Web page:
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Dec 31, 2020
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Energy consumption in Germany fell sharply

The pandemic has intensified long-term trends: in 2020, in Germany, the main market for Russian energy resources in Europe, the demand for coal and oil decreased, and the shares of gas and renewable energy sources increased.

The demand for energy in Germany has been steadily declining for a decade and a half. The coronavirus pandemic has dramatically intensified this trend. In 2020, energy consumption in the German market fell by 8.7% compared to 2019 and reached the lowest in the history of a unified Germany. If we compare it with 2006, when the peak in energy consumption was recorded in the largest EU country, then the decline was 21%.

These are the preliminary results of the outgoing year, published by the “Working Group on Energy Reports” (Arbeitsgemeinschaft Energiebilanzen, AGEB). It includes five economic research institutes and four business associations from the energy sector. The mission of this non-profit organization is to collect, analyze and publish statistical materials from the energy field.

Thermal coal from Russia is losing the German market

The latest statistics from AGEB allows us to draw a number of conclusions about the prospects for the further operation of the Russian fuel and energy complex (FEC) in the German market, because Russia is Germany’s largest supplier of oil, gas and coal at the same time.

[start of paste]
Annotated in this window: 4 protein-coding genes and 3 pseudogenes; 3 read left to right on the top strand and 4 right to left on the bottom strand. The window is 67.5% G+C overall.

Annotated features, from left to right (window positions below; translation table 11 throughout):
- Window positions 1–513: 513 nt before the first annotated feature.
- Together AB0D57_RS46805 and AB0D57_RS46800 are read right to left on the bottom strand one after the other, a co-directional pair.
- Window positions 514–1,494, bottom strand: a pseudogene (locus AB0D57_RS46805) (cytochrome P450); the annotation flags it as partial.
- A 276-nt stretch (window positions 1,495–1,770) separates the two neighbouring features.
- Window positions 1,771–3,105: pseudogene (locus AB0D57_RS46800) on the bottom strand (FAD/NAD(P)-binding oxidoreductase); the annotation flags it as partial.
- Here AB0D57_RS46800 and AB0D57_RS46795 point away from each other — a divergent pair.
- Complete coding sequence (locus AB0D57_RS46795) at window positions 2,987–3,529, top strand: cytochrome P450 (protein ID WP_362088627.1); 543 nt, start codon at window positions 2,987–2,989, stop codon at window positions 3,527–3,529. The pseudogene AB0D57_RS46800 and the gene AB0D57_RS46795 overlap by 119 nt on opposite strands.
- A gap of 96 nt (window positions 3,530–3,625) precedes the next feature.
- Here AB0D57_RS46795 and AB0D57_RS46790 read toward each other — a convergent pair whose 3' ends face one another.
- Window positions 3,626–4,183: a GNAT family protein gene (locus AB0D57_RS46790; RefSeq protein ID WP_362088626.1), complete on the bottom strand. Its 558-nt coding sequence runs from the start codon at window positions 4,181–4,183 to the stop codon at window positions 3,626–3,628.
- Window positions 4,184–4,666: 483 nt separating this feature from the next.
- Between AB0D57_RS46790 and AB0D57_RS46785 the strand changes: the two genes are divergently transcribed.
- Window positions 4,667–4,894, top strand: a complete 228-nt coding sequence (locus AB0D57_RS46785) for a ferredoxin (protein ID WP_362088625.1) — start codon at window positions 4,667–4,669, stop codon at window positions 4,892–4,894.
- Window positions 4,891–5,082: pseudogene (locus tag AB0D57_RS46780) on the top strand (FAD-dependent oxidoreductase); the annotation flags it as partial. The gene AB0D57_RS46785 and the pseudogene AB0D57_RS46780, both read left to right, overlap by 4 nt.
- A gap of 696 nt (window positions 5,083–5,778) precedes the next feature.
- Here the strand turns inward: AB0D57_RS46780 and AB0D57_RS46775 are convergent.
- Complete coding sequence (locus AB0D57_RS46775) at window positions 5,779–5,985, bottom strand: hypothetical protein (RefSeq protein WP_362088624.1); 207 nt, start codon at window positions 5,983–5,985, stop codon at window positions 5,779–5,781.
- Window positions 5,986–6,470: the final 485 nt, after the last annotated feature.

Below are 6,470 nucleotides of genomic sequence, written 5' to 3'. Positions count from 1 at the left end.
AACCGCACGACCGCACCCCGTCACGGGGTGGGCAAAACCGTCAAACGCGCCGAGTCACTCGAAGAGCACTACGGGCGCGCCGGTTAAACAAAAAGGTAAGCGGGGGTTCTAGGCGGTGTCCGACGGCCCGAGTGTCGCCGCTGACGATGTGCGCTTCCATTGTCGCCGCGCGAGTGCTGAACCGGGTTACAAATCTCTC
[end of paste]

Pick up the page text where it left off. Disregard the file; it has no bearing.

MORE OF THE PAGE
In the context of the pandemic, which entailed two lockdowns and a deep recession, in the Federal Republic of Germany in the electric power industry, industry, transport and in households, energy consumption from all sources, except renewable ones, decreased: the use of renewable energy increased by 3%.

In the coming years, Germany will accelerate the closure of coal-fired power plants

The consumption of hard coal and brown coal fell especially strongly, by 18.3% and 18.2%, respectively. This is due not only and even not so much to the crisis in the economy as to the course towards the gradual abandonment of coal in the electric power industry in order to reduce CO2 emissions into the atmosphere as part of the fight against global warming.

Since the end of 2018, when the last German mine was closed, all the hard coal in Germany has been imported. In 2020, about 45% of the demand was covered by supplies from Russia, with Russian companies mainly purchasing thermal coal used to generate electricity and heat.

The consumption of thermal coal fell by more than 26% in 2020, says AGEB and explains this “mainly by the reduction in electricity consumption, the growing flow of electricity from wind and photovoltaic plants to the grid, as well as the increased use of natural gas in the production of electricity.” The consumption of coal in German metallurgy decreased in the crisis year 2020 by only 14%.

If we consider that by January 1, 2021, as part of the program of abandoning coal generation in Germany, 11 coal-fired power plants will be closed, then the conclusion for the Russian fuel and energy complex is more than obvious: the coal industry of the Russian Federation should tune in to the fact that it will lose the German export market, and in 2020, this process began with full force.